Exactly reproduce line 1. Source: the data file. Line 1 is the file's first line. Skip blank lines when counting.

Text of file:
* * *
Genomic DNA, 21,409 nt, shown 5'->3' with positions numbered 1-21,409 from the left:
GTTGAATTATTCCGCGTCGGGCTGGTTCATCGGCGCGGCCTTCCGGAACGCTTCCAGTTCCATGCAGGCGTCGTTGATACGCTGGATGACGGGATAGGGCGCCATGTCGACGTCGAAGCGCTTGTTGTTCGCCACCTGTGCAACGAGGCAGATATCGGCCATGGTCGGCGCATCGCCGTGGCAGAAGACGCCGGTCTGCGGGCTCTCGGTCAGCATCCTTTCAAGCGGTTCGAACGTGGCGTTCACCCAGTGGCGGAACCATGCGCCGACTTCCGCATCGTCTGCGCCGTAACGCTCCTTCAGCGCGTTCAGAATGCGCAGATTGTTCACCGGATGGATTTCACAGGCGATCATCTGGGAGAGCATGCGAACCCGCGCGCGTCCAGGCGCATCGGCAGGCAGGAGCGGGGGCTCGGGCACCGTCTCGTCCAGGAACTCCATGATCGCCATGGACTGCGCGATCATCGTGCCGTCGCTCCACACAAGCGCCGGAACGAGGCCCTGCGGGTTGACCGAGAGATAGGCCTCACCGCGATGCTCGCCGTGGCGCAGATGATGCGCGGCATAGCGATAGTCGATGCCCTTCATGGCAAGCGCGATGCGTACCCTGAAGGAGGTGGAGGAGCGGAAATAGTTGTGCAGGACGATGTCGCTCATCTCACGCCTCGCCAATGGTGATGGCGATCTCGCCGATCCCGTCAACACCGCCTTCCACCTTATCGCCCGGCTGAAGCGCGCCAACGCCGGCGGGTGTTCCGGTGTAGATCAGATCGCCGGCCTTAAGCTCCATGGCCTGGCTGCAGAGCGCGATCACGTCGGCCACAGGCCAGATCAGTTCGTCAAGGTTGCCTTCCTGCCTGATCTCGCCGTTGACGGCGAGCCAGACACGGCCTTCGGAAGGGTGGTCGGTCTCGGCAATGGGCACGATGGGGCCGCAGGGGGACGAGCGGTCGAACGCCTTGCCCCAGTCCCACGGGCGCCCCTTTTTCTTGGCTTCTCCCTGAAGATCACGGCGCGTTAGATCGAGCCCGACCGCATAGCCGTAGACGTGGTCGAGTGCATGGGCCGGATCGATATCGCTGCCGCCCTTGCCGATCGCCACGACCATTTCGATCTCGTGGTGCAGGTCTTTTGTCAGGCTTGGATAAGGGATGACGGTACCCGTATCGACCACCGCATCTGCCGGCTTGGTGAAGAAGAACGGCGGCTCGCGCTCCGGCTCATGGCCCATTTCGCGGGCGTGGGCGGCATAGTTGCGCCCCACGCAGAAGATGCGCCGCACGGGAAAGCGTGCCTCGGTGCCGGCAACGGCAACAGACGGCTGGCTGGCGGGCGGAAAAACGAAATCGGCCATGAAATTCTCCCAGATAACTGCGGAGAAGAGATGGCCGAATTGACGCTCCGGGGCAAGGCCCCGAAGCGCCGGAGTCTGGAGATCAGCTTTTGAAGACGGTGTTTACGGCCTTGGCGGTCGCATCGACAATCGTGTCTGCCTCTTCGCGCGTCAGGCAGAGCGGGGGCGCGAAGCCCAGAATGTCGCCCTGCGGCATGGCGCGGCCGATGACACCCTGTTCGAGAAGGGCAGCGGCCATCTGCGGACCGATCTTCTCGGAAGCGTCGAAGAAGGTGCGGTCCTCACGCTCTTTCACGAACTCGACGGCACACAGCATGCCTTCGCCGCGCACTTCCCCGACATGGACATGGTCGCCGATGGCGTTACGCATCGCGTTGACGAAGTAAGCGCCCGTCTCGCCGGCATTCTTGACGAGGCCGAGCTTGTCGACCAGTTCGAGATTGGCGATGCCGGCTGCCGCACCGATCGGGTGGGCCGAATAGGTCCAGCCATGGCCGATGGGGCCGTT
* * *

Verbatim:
Genomic DNA, 21,409 nt, shown 5'->3' with positions numbered 1-21,409 from the left: